The battle between plug-in hybrids and electric cars with range extender has begun, and the first contenders are the Toyota Prius Plug-In and the Chevrolet Volt, two models that have been tested in terms of operation and performance, by Edmunds magazine.
They have concluded the Volt is more interesting if the route doesn't exceed 70 miles, from this point, the Toyota Prius is cheaper and cost effective.
Based on the Toyota Prius, which has a cheaper price of about $2,000 dollars less than the Chevrolet Volt, and despite having a far less support from the government, you will notice, while driving it, that the Volt offers greater autonomy in electric mode than the Prius, but the cost difference is reduced as the route is getting longer as you can see in the graph, taking to cross a distance of more than 60 miles, moment when the Toyota starts to show lower operating cost.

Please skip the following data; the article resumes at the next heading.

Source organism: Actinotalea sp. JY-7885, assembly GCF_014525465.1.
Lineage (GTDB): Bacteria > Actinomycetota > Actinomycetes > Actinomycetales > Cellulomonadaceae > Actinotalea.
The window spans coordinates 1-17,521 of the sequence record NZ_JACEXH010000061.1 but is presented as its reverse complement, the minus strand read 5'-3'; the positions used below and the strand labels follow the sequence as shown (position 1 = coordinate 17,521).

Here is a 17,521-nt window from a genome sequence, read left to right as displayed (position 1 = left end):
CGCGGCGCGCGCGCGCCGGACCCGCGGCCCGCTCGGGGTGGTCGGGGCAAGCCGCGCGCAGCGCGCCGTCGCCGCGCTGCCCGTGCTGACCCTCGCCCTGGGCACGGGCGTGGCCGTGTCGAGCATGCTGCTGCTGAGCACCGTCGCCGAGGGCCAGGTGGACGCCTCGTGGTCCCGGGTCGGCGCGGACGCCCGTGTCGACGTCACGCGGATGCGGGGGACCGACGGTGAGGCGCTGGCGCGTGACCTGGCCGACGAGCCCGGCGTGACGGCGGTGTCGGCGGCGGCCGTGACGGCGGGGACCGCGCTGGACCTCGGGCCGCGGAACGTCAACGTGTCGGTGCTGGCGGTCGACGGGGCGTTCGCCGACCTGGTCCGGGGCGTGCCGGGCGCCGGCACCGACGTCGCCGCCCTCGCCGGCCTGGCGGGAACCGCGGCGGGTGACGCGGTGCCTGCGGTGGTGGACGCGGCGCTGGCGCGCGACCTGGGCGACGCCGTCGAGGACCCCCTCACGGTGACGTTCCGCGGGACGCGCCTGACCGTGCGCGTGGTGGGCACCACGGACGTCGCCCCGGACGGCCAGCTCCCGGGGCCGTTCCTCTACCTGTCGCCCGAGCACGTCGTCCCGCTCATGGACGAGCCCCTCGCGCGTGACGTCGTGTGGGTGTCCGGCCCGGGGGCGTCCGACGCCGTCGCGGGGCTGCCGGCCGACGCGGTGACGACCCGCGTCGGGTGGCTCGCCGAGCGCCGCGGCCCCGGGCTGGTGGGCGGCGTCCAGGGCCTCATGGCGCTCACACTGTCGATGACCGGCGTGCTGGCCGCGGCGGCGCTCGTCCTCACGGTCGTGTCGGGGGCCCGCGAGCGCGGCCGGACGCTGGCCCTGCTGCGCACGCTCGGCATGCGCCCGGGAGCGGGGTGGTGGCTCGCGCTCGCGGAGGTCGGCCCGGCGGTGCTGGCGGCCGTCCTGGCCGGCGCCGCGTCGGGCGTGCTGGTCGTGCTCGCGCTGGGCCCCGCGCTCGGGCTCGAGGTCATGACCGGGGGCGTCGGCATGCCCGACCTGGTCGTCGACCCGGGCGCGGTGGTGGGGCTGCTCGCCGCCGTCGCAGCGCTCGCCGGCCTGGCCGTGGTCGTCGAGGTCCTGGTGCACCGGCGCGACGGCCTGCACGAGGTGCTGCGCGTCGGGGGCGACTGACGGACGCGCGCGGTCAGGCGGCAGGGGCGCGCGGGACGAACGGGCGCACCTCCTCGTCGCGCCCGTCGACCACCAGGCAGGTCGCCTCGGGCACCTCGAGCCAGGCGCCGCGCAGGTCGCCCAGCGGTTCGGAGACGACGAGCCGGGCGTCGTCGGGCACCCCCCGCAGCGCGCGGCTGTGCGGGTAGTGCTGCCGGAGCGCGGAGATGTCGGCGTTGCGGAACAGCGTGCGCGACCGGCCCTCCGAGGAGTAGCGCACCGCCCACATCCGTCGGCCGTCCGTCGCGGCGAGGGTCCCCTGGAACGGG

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Keep in mind that, this comparison was done according to costs of gasoline and electricity in the United States, where a liter of fuel and the kWh of electricity is much cheaper than in other continents like Europe for example.
So, the question is, if the Volt is more profitable to drive on routes of less than 60 miles, wouldn't it be more logical buying a pure electric car? like the Nissan Leaf for example, model which has an operating and purchase cost much cheaper than the Volt, while for longer distances is more cost effective a plug-in Prius, and is also cheaper than the Chevrolet Volt.